Beauty, Creativity, and Healing
Edited By Bandy Lee, Nancy Olson and Thomas Duffy
Beauty and the Pact of Aliveness
by Elaine Scarry
Some discuss beauty in its relation to the healing of an individual; I will be describing beauty and its relation to the healing of large numbers of people. Of course they’re immediately related subjects, whether it is the question of an individual or of public health.
Now I want to speak about the way in which beauty presses us to a greater concern for justice. Both beauty and justice have in English a shared synonym, which is the word “fairness”. We speak in the realm of beauty, of fair faces and fair skies and fair vistas, but we also speak in the realm of justice of fair arrangements and fair playing fields. It may be surprising to be reminded that the word fair as in fair play and fair practice, that is the words for justice, in fact come etymologically from the esthetic word fairness meaning loveliness of countenance or perfection of fit.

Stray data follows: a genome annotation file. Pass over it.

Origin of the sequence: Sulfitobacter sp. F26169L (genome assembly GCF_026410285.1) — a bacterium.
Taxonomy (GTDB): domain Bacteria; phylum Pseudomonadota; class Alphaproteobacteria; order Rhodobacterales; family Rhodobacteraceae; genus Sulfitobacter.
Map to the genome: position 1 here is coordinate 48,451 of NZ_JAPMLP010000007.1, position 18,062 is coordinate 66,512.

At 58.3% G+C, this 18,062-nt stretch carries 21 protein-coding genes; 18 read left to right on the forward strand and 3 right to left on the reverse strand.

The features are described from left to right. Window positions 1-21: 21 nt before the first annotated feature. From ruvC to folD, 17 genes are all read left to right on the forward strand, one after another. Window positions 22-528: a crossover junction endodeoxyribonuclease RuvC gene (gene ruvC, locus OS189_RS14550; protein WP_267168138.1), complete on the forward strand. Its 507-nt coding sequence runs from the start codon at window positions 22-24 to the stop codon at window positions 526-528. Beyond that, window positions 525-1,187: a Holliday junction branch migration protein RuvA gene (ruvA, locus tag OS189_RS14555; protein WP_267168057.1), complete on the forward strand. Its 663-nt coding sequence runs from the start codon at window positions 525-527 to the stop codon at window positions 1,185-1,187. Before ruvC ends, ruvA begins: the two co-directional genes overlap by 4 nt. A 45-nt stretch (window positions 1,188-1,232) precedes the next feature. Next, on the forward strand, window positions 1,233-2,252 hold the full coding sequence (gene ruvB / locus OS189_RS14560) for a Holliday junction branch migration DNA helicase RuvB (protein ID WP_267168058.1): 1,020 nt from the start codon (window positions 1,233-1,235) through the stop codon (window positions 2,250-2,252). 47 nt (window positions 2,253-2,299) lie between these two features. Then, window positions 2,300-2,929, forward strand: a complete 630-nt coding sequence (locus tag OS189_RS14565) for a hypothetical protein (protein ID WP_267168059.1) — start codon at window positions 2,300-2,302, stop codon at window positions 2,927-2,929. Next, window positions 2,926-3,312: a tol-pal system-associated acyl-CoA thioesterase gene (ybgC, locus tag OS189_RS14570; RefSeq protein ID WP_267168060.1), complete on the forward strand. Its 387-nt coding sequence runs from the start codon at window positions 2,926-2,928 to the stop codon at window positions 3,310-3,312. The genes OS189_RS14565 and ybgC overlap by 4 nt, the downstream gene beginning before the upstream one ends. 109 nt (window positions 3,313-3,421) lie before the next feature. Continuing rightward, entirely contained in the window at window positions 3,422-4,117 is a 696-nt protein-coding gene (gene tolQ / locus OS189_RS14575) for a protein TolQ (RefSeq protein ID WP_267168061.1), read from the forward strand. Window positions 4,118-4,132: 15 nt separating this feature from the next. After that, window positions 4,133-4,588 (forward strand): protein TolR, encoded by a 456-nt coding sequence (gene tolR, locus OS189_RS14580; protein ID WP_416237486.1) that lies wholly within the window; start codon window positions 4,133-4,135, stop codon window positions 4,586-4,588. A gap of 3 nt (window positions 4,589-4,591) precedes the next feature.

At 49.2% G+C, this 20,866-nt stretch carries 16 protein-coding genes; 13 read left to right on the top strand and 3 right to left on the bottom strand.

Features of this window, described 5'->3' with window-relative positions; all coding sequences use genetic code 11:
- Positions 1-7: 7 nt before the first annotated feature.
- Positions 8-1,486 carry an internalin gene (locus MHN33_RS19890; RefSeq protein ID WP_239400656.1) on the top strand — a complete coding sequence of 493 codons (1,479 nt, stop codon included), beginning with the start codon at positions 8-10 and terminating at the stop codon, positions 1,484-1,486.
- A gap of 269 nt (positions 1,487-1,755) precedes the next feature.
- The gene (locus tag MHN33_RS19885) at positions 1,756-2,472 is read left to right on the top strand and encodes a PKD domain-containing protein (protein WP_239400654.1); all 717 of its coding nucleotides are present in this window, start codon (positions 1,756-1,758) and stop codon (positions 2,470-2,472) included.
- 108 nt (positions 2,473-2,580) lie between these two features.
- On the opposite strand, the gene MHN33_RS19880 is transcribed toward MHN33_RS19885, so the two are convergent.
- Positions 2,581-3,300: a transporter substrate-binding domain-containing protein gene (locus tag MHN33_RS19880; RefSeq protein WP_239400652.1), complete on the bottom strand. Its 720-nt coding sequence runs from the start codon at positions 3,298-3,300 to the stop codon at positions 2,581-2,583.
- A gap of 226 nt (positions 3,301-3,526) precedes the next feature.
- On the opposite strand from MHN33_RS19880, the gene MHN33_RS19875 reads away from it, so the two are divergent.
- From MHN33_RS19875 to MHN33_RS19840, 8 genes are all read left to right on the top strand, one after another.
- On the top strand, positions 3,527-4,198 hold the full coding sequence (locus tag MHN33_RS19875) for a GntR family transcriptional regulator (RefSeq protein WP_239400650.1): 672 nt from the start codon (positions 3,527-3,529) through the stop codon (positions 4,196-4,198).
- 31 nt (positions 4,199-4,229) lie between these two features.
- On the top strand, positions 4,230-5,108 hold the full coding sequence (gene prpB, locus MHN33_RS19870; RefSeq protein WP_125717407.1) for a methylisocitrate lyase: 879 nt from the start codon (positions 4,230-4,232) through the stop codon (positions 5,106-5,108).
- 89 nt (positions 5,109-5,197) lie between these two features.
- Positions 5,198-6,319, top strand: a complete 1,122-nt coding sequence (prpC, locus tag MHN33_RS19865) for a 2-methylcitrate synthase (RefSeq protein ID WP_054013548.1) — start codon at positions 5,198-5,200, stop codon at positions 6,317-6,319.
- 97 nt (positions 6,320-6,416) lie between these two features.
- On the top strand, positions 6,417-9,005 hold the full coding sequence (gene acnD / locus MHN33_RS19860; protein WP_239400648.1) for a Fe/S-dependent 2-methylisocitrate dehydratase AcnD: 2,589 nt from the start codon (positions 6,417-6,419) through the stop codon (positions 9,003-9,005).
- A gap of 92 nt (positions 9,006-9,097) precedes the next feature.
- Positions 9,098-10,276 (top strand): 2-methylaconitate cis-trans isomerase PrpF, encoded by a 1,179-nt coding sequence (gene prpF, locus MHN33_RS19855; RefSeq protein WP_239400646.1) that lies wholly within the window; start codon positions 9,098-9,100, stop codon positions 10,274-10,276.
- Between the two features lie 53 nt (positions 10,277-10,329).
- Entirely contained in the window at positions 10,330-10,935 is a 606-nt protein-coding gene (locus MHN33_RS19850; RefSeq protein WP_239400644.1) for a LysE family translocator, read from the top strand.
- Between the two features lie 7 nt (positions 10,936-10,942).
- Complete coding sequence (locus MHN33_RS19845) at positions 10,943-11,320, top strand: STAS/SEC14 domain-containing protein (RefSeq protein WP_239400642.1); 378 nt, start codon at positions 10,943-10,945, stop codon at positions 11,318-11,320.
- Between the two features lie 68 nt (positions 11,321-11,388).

Both beauty and justice also have a shared opposite and that is the word “injury”. In the case of justice, this is literally the case. The second syllable of the word injury is the same syllable as that in the word justice, and injustice means injury—and I believe that the most accurate opposite for the word beauty is the word injury. In my book, On Beauty and Being Just, I was sometimes faulted for never having used the word “ugliness”. Ugliness is a word that...
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